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Can a Restaurant Membership Club Save Latin America’s Restaurants?

Separated by thousands of miles, restaurants in nine Latin American countries have formed a dining club to raise funds from globetrotting customers

A chef and kitchen workers stand in a darkened dining room
Chef Sergio Barroso and team at Restaurante 040 in Santiago
Restaurante 040

When life returns to a state resembling normal and everyone is released from COVID-related self-imprisonment, you may want to celebrate with a meal out. But with restaurants shutting their doors around the globe, in many cases permanently, the dining landscape could look significantly different when everyone emerges from home. Some restaurants have reached out to customers for financial support through delivery, gift cards, and fundraisers, but a group of restaurants in Latin America has a new approach: They’re hoping you’ll be willing to fork over around $20 a month starting now in order to secure yourself a reservation at a chef’s table or a fancy dinner on New Year’s Eve somewhere down the line. (You won’t even have to awkwardly slip a Jackson to the maitre d’.) And that promise of future access could help guarantee the longevity of not one but more than 100 of the most acclaimed restaurants across nine countries.

Pre-paid access to tables, in the form of a membership collective, might be enough to keep businesses afloat in the midst of COVID-19. The newly announced Stellar Collective includes a number of higher-end restaurants in Argentina, Bolivia, Brazil, Chile, Colombia, Guatemala, Mexico, Panama, Peru, and Uruguay. Many are names commonly found on the Latin America 50 Best list, like Restaurante 040 in Santiago, El Baqueano in Buenos Aires, Maito in Panama City, Isolina in Lima, and Leo in Bogotá, while others are somewhat more accessible, like A Casa do Porco in São Paulo or Nicos in Mexico City. (The full list of participating restaurants is available on the collective’s website.)

The Stellar Collective is a sort of international dining club, with monthly fees starting now for big perks in the future. Unlike gift cards that merely delay the financial pain, membership sales inject cash into the restaurant industry at no cost later. And unlike fundraisers that rely on charity (in limited supply these days), the collective offers today’s cash-strapped consumer at least something in return.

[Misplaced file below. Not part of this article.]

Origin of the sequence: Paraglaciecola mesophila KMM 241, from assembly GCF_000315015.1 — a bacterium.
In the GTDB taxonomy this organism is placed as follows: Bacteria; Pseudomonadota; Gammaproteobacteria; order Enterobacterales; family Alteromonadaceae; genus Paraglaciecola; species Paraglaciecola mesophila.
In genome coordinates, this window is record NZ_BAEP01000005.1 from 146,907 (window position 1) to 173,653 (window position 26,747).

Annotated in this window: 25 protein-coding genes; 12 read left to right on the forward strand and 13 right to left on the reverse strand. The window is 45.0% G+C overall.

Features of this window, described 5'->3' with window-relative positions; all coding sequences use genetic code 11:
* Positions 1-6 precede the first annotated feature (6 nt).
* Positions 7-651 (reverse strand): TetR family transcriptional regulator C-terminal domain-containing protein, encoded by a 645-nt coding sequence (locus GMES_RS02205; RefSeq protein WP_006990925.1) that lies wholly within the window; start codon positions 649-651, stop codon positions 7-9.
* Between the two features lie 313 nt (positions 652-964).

For $20 per month ($15 monthly if customers sign up for an annual membership), diners gain access to early reservations on holidays like Valentine’s Day, take preference when reserving chefs’ private tables, get notifications about last-minute openings from cancelations, and receive concierge services across the network. “These benefits are not unheard of,” says Luis Caviglia, who co-founded the collective with his brother Juan. “There’s just no systematic, one-stop access to this kind of hospitality.” Despite a number of exclusive restaurants on the list, membership is designed to be affordable to a broad customer base — more broad, at least, than the usual clientele of wealthy locals and international trophy diners.

Over the past month, the Caviglias, originally from Uruguay, talked with their Latin American clients at restaurant software company Meitre about ways to survive the COVID-19 crisis, a particular challenge for fine dining restaurants whose tasting menus don’t translate to delivery. While there are plans to introduce a premium membership option in the future, the collective aims to capitalize on the public’s immediate urge to help mitigate economic damage. “Probably in two months time, the membership is going to sell better than today, but we need to do something now,” Luis says. That means making membership broadly accessible, even if that means sacrificing the exclusivity that, for many high-end regulars, is part of a restaurant’s allure.

The brothers are completely handing off the collective to the chefs, who can add new members, coordinate membership benefits, and manage profits across the network. As of yet, there are no specific rules about how restaurants must use the funds, so no money is guaranteed to go toward employees rather than owners’ pockets. Juan says they considered implementing spending requirements but ultimately decided against it given the urgency of the situation and the broad spectrum of economic factors restaurants face. He compares it to an emergency oxygen mask on an airplane. “First put the mask on yourself. Then help others,” he says. If a restaurant goes under, it takes workers with it. Some member restaurateurs have pledged to pass along support to vulnerable workers and suppliers, but these promises are informal for now.

Big names and extensive geographic coverage give the collective broad appeal, but it’s not always easy to coordinate efforts across different countries, cultures, and economies. But Luis argues variety could also be a good thing. “If I’m a diner and I’m offered a membership for one restaurant, that’s not enough,” he says, “but the network effect here is huge for the people who love gastronomy. Diversity might make things more complex … but at the end of the day, it’s one of our biggest strengths.”

The collective has grown organically and quickly, as chefs invite peers and friends to participate, and there’s no reason the idea couldn’t take root elsewhere. As restaurant owners everywhere struggle to stay afloat financially, they may want to look to Latin America for inspiration.

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